Hats off to a gem

Sunday Express - - COMMENT - By Andy Lea

STAN & OL­LIE

(PG, 98 mins)

Jon S Baird

John C Reilly, Steve Coogan, Shirley Hen­der­son

Di­rec­tor: Stars: THE UP­SIDE

(12A, 126 mins)

Neil Burger

Kevin Hart, Bryan Cranston, Ni­cole Kid­man

Di­rec­tor: Stars: CO­LETTE

(15, 112 mins)

Wash West­more­land

Keira Knight­ley, Do­minic West

Di­rec­tor: Stars:

NOV­EL­IST Kurt Von­negut wrote: “I used to laugh my head off at Lau­rel and Hardy,” in A Man With A Coun­try. “There is ter­ri­ble tragedy there some­how. These men are too sweet to sur­vive in this world and are in ter­ri­ble dan­ger all the time. They could so eas­ily be killed.”

I looked up this quote after see­ing

a lovely film about the duo’s 1952 the­atri­cal tour of the UK. I laughed my head off watch­ing Steve Coogan and John C Reilly too. They recre­ate the songs, dances and slap­stick rou­tines so joy­ously that it felt like I was watch­ing the real Stan and Ol­lie.

But the film isn’t just out to tickle our funny bones. You can also feel Von­negut’s sense of im­pend­ing tragedy.

Here the duo are down on their luck and well past their prime. The world has changed since their 1930s hey­day. As a de­jected Stan stands in front of a Three Stooges poster, you feel his vul­ner­a­bil­ity. It seems he re­ally might be “too sweet to sur­vive”.

It turns out that di­rec­tor Jon S Baird (Filth) and writer Jeff Pope (Philom­ena) are quite a dou­ble act too. A more ob­vi­ous biopic would have fo­cused on their glory years and found drama in the power struggles and scan­dals of Hol­ly­wood’s golden age.

Baird and Pope give us the briefest glimpse of their hey­day in a clever open­ing se­quence. It’s 1937 and Lau­rel and Hardy are the big­gest com­edy stars in the world. In a sin­gle take, Baird’s cam­era sweeps from their dress­ing room to a sound stage.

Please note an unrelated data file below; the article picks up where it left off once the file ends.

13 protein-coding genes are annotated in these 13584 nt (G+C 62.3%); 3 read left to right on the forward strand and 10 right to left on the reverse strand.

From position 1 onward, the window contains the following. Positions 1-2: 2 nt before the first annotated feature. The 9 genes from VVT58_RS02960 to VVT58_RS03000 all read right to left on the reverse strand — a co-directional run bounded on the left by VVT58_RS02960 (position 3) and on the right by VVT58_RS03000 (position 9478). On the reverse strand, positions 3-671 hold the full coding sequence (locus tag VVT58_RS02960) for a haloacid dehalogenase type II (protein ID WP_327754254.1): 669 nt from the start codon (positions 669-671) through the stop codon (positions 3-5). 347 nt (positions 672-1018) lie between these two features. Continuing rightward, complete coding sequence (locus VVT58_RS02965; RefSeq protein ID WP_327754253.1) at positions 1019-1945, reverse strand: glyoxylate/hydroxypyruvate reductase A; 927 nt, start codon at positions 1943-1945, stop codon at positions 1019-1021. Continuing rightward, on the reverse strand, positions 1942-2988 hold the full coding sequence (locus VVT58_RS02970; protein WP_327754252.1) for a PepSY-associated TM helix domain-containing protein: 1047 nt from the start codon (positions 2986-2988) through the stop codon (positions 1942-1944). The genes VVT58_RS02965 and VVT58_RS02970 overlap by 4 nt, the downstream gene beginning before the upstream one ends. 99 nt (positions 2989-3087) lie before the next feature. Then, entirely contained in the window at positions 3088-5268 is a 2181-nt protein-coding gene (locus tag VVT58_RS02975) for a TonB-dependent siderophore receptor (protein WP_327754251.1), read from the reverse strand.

By now their dou­ble act is 10 years old and as they tip their bowler hats and twid­dle their ties to pass­ing tech­ni­cians and ex­tras, it seems their schtick has be­come al­most in­stinc­tive.

With great econ­omy, Pope’s script then sketches in their pri­vate relationship. Ol­lie (Reilly), or Babe to his friends, has gam­bled his way through his pay packet and the de­ter­mined Stan wants him to back him up in ne­go­ti­at­ing a more lu­cra­tive con­tract with pro­ducer Hal Roach (Danny Hus­ton).

After a dis­cus­sion with Roach turns into a row, Stan ca­su­ally ush­ers Ol­lie in front of a Wild West back­drop and tells the di­rec­tor pre­cisely where to place his cam­era. Then they break into that en­dear­ing jig from Way Out West, one of the most life-af­firm­ing se­quences in the his­tory of cin­ema.

This is the last we see of comic ac­tors Coogan and Reilly. From here on they will com­pletely dis­ap­pear into the roles of Lau­rel and Hardy. We then jump for­ward 15 years and see the af­ter­math of Stan’s hard­line stance with the stu­dio.

The pair are book­ing into a cheap ho­tel in New­cas­tle ahead of their show in a small the­atre. Peo­ple as­sume the stars had re­tired on their for­tunes years ago. Oth­ers think they must be a trib­ute act. Their for­tunes

Ol­lie, Stan &

change when their pro­moter ar­ranges a se­ries of pub­lic­ity stunts for the news­reels. As the venues grad­u­ally get big­ger, Stan and Ol­lie in­vite their wives to the UK.

Nina Arianda and Shirley Hen­der­son are an­other great dou­ble act as the squab­bling Mrs Lau­rel and Mrs Hardy, and pro­vide wel­come comic re­lief when their hus­bands’ relationship takes a more se­ri­ous turn.